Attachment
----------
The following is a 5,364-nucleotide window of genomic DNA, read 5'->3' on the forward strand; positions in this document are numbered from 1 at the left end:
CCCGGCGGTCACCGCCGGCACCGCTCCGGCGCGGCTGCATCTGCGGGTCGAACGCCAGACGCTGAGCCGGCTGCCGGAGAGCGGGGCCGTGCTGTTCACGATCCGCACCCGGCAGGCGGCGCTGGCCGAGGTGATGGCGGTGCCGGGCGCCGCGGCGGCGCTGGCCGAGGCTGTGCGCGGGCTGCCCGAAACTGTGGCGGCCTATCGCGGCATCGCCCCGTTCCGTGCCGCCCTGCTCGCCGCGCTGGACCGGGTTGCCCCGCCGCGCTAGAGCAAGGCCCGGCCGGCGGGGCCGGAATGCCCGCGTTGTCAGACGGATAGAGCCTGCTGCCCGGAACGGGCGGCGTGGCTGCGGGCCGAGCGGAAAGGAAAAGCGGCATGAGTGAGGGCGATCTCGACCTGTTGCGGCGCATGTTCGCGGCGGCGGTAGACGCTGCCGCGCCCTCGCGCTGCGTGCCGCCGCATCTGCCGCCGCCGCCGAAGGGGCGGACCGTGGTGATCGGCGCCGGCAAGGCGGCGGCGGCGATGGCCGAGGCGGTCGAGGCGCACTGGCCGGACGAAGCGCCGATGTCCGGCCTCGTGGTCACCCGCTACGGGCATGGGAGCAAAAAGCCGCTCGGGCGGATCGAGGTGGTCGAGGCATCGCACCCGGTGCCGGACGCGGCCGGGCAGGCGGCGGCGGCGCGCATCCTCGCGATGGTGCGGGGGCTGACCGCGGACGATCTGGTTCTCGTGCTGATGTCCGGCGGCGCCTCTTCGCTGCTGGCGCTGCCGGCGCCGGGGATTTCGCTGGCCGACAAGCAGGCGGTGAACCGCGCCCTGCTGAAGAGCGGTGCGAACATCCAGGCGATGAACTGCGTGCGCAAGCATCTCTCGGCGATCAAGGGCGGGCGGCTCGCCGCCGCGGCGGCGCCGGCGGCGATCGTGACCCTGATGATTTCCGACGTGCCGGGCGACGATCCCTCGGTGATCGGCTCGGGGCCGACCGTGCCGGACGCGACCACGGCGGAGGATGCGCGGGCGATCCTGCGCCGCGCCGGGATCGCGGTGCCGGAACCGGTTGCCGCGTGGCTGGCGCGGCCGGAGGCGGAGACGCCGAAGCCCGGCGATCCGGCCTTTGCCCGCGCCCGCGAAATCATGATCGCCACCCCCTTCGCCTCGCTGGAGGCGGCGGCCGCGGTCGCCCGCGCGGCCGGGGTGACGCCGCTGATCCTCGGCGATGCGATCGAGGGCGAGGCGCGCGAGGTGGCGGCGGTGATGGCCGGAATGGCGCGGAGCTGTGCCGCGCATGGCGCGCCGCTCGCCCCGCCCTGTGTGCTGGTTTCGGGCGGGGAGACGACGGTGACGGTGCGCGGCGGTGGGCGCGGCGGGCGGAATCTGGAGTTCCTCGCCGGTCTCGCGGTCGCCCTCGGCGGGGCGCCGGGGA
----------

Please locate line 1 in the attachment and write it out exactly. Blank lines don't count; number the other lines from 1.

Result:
The following is a 5,364-nucleotide window of genomic DNA, read 5'->3' on the forward strand; positions in this document are numbered from 1 at the left end: